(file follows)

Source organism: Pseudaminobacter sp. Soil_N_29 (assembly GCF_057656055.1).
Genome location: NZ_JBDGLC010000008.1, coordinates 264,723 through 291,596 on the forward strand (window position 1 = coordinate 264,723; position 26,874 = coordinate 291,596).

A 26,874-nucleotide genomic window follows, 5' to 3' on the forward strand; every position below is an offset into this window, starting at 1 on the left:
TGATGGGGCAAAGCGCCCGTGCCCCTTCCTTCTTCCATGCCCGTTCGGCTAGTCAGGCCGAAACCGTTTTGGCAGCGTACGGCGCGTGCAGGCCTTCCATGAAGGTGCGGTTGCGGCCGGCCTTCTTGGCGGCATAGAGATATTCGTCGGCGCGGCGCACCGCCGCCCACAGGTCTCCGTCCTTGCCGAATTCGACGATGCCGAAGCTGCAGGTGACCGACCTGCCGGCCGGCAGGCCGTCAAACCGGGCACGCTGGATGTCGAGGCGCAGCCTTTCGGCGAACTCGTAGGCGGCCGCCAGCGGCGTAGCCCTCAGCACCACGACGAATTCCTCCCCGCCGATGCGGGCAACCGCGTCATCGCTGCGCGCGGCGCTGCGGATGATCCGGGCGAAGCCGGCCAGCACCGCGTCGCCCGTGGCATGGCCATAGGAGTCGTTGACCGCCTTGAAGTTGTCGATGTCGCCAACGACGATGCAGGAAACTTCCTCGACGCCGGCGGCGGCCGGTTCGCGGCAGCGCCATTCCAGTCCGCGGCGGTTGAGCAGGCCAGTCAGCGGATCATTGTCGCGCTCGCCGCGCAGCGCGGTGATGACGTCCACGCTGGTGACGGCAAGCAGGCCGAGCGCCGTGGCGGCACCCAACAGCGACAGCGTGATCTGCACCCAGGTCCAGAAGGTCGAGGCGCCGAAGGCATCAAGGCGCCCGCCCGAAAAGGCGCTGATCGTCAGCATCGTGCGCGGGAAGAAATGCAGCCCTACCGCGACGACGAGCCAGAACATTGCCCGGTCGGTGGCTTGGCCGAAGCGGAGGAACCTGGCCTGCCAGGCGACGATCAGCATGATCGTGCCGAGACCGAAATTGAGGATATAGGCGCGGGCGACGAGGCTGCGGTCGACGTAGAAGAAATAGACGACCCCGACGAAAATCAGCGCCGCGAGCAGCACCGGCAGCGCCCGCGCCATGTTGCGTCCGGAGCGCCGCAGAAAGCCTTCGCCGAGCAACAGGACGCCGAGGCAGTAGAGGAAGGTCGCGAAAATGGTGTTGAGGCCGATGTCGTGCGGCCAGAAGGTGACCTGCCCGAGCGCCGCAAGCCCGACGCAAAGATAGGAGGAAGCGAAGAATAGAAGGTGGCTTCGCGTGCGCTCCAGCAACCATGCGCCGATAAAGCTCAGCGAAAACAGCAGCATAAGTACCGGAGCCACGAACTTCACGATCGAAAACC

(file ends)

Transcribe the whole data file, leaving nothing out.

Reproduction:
Source organism: Pseudaminobacter sp. Soil_N_29 (assembly GCF_057656055.1).
Genome location: NZ_JBDGLC010000008.1, coordinates 264,723 through 291,596 on the forward strand (window position 1 = coordinate 264,723; position 26,874 = coordinate 291,596).

A 26,874-nucleotide genomic window follows, 5' to 3' on the forward strand; every position below is an offset into this window, starting at 1 on the left:
TGATGGGGCAAAGCGCCCGTGCCCCTTCCTTCTTCCATGCCCGTTCGGCTAGTCAGGCCGAAACCGTTTTGGCAGCGTACGGCGCGTGCAGGCCTTCCATGAAGGTGCGGTTGCGGCCGGCCTTCTTGGCGGCATAGAGATATTCGTCGGCGCGGCGCACCGCCGCCCACAGGTCTCCGTCCTTGCCGAATTCGACGATGCCGAAGCTGCAGGTGACCGACCTGCCGGCCGGCAGGCCGTCAAACCGGGCACGCTGGATGTCGAGGCGCAGCCTTTCGGCGAACTCGTAGGCGGCCGCCAGCGGCGTAGCCCTCAGCACCACGACGAATTCCTCCCCGCCGATGCGGGCAACCGCGTCATCGCTGCGCGCGGCGCTGCGGATGATCCGGGCGAAGCCGGCCAGCACCGCGTCGCCCGTGGCATGGCCATAGGAGTCGTTGACCGCCTTGAAGTTGTCGATGTCGCCAACGACGATGCAGGAAACTTCCTCGACGCCGGCGGCGGCCGGTTCGCGGCAGCGCCATTCCAGTCCGCGGCGGTTGAGCAGGCCAGTCAGCGGATCATTGTCGCGCTCGCCGCGCAGCGCGGTGATGACGTCCACGCTGGTGACGGCAAGCAGGCCGAGCGCCGTGGCGGCACCCAACAGCGACAGCGTGATCTGCACCCAGGTCCAGAAGGTCGAGGCGCCGAAGGCATCAAGGCGCCCGCCCGAAAAGGCGCTGATCGTCAGCATCGTGCGCGGGAAGAAATGCAGCCCTACCGCGACGACGAGCCAGAACATTGCCCGGTCGGTGGCTTGGCCGAAGCGGAGGAACCTGGCCTGCCAGGCGACGATCAGCATGATCGTGCCGAGACCGAAATTGAGGATATAGGCGCGGGCGACGAGGCTGCGGTCGACGTAGAAGAAATAGACGACCCCGACGAAAATCAGCGCCGCGAGCAGCACCGGCAGCGCCCGCGCCATGTTGCGTCCGGAGCGCCGCAGAAAGCCTTCGCCGAGCAACAGGACGCCGAGGCAGTAGAGGAAGGTCGCGAAAATGGTGTTGAGGCCGATGTCGTGCGGCCAGAAGGTGACCTGCCCGAGCGCCGCAAGCCCGACGCAAAGATAGGAGGAAGCGAAGAATAGAAGGTGGCTTCGCGTGCGCTCCAGCAACCATGCGCCGATAAAGCTCAGCGAAAACAGCAGCATAAGTACCGGAGCCACGAACTTCACGATCGAAAACC